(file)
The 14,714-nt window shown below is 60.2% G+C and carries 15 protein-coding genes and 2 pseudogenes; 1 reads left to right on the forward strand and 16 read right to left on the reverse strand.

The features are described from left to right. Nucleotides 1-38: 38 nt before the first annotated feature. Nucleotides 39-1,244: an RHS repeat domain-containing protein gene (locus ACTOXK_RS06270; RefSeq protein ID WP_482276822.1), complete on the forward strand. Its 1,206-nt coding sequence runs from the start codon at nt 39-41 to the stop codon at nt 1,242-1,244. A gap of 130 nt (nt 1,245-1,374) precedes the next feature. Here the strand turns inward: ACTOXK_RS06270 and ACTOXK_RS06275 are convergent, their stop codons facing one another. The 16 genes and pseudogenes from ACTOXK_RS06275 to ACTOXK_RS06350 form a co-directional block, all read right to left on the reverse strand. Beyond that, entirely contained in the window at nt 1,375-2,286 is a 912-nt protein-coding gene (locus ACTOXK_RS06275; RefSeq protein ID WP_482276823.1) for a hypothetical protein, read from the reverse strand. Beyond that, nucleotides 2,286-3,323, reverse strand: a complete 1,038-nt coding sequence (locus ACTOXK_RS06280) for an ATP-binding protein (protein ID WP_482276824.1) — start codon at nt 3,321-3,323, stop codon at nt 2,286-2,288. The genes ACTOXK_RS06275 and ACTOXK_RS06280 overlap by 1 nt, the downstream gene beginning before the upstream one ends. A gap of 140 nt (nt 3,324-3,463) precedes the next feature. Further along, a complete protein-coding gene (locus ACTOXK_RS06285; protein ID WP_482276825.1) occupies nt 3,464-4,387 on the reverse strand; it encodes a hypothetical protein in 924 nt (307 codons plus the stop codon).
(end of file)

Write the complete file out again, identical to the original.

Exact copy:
The 14,714-nt window shown below is 60.2% G+C and carries 15 protein-coding genes and 2 pseudogenes; 1 reads left to right on the forward strand and 16 read right to left on the reverse strand.

The features are described from left to right. Nucleotides 1-38: 38 nt before the first annotated feature. Nucleotides 39-1,244: an RHS repeat domain-containing protein gene (locus ACTOXK_RS06270; RefSeq protein ID WP_482276822.1), complete on the forward strand. Its 1,206-nt coding sequence runs from the start codon at nt 39-41 to the stop codon at nt 1,242-1,244. A gap of 130 nt (nt 1,245-1,374) precedes the next feature. Here the strand turns inward: ACTOXK_RS06270 and ACTOXK_RS06275 are convergent, their stop codons facing one another. The 16 genes and pseudogenes from ACTOXK_RS06275 to ACTOXK_RS06350 form a co-directional block, all read right to left on the reverse strand. Beyond that, entirely contained in the window at nt 1,375-2,286 is a 912-nt protein-coding gene (locus ACTOXK_RS06275; RefSeq protein ID WP_482276823.1) for a hypothetical protein, read from the reverse strand. Beyond that, nucleotides 2,286-3,323, reverse strand: a complete 1,038-nt coding sequence (locus ACTOXK_RS06280) for an ATP-binding protein (protein ID WP_482276824.1) — start codon at nt 3,321-3,323, stop codon at nt 2,286-2,288. The genes ACTOXK_RS06275 and ACTOXK_RS06280 overlap by 1 nt, the downstream gene beginning before the upstream one ends. A gap of 140 nt (nt 3,324-3,463) precedes the next feature. Further along, a complete protein-coding gene (locus ACTOXK_RS06285; protein ID WP_482276825.1) occupies nt 3,464-4,387 on the reverse strand; it encodes a hypothetical protein in 924 nt (307 codons plus the stop codon).